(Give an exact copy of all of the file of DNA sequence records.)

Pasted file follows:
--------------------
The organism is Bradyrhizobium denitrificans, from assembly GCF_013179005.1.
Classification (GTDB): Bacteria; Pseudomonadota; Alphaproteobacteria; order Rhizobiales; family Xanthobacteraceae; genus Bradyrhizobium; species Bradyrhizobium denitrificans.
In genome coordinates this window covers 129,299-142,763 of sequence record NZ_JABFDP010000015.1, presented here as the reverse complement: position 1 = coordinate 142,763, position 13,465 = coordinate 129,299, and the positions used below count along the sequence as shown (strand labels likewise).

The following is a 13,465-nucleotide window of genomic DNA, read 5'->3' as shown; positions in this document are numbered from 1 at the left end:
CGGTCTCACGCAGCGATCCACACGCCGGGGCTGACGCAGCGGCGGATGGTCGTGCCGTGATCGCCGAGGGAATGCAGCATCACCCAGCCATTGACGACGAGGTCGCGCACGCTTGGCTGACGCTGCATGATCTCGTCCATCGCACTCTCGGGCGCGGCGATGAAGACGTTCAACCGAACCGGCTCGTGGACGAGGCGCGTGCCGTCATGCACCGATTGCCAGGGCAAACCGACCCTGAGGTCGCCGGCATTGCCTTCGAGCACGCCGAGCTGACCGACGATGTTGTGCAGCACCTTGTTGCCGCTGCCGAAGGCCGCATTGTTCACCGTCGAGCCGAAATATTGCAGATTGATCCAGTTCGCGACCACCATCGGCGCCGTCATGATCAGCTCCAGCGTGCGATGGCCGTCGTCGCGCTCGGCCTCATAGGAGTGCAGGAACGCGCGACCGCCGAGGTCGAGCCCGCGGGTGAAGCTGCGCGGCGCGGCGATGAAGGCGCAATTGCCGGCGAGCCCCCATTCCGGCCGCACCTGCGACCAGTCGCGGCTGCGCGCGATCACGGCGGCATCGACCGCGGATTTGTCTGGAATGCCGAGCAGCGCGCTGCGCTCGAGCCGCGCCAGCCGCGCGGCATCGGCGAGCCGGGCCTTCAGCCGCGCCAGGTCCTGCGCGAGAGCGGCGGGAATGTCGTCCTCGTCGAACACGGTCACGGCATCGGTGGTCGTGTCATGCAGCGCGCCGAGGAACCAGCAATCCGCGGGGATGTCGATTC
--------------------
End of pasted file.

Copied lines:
The organism is Bradyrhizobium denitrificans, from assembly GCF_013179005.1.
Classification (GTDB): Bacteria; Pseudomonadota; Alphaproteobacteria; order Rhizobiales; family Xanthobacteraceae; genus Bradyrhizobium; species Bradyrhizobium denitrificans.
In genome coordinates this window covers 129,299-142,763 of sequence record NZ_JABFDP010000015.1, presented here as the reverse complement: position 1 = coordinate 142,763, position 13,465 = coordinate 129,299, and the positions used below count along the sequence as shown (strand labels likewise).

The following is a 13,465-nucleotide window of genomic DNA, read 5'->3' as shown; positions in this document are numbered from 1 at the left end:
CGGTCTCACGCAGCGATCCACACGCCGGGGCTGACGCAGCGGCGGATGGTCGTGCCGTGATCGCCGAGGGAATGCAGCATCACCCAGCCATTGACGACGAGGTCGCGCACGCTTGGCTGACGCTGCATGATCTCGTCCATCGCACTCTCGGGCGCGGCGATGAAGACGTTCAACCGAACCGGCTCGTGGACGAGGCGCGTGCCGTCATGCACCGATTGCCAGGGCAAACCGACCCTGAGGTCGCCGGCATTGCCTTCGAGCACGCCGAGCTGACCGACGATGTTGTGCAGCACCTTGTTGCCGCTGCCGAAGGCCGCATTGTTCACCGTCGAGCCGAAATATTGCAGATTGATCCAGTTCGCGACCACCATCGGCGCCGTCATGATCAGCTCCAGCGTGCGATGGCCGTCGTCGCGCTCGGCCTCATAGGAGTGCAGGAACGCGCGACCGCCGAGGTCGAGCCCGCGGGTGAAGCTGCGCGGCGCGGCGATGAAGGCGCAATTGCCGGCGAGCCCCCATTCCGGCCGCACCTGCGACCAGTCGCGGCTGCGCGCGATCACGGCGGCATCGACCGCGGATTTGTCTGGAATGCCGAGCAGCGCGCTGCGCTCGAGCCGCGCCAGCCGCGCGGCATCGGCGAGCCGGGCCTTCAGCCGCGCCAGGTCCTGCGCGAGAGCGGCGGGAATGTCGTCCTCGTCGAACACGGTCACGGCATCGGTGGTCGTGTCATGCAGCGCGCCGAGGAACCAGCAATCCGCGGGGATGTCGATTC